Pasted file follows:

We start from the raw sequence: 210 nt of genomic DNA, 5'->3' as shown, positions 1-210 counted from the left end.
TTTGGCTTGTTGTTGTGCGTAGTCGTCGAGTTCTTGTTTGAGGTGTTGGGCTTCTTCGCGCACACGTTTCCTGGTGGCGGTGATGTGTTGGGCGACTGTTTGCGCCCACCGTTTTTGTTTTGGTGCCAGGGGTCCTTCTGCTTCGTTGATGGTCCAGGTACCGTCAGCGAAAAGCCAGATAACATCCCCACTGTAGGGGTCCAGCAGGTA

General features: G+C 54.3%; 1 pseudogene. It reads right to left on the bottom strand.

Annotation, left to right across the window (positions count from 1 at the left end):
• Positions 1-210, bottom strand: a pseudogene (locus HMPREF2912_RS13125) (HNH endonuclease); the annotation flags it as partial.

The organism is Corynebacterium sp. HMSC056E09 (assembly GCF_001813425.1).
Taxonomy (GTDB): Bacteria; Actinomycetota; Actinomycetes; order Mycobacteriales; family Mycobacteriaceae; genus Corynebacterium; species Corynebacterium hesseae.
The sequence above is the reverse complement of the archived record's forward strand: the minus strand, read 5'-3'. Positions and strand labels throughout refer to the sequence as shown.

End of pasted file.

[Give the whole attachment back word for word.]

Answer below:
We start from the raw sequence: 210 nt of genomic DNA, 5'->3' as shown, positions 1-210 counted from the left end.
TTTGGCTTGTTGTTGTGCGTAGTCGTCGAGTTCTTGTTTGAGGTGTTGGGCTTCTTCGCGCACACGTTTCCTGGTGGCGGTGATGTGTTGGGCGACTGTTTGCGCCCACCGTTTTTGTTTTGGTGCCAGGGGTCCTTCTGCTTCGTTGATGGTCCAGGTACCGTCAGCGAAAAGCCAGATAACATCCCCACTGTAGGGGTCCAGCAGGTA

General features: G+C 54.3%; 1 pseudogene. It reads right to left on the bottom strand.

Annotation, left to right across the window (positions count from 1 at the left end):
• Positions 1-210, bottom strand: a pseudogene (locus HMPREF2912_RS13125) (HNH endonuclease); the annotation flags it as partial.

The organism is Corynebacterium sp. HMSC056E09 (assembly GCF_001813425.1).
Taxonomy (GTDB): Bacteria; Actinomycetota; Actinomycetes; order Mycobacteriales; family Mycobacteriaceae; genus Corynebacterium; species Corynebacterium hesseae.
The sequence above is the reverse complement of the archived record's forward strand: the minus strand, read 5'-3'. Positions and strand labels throughout refer to the sequence as shown.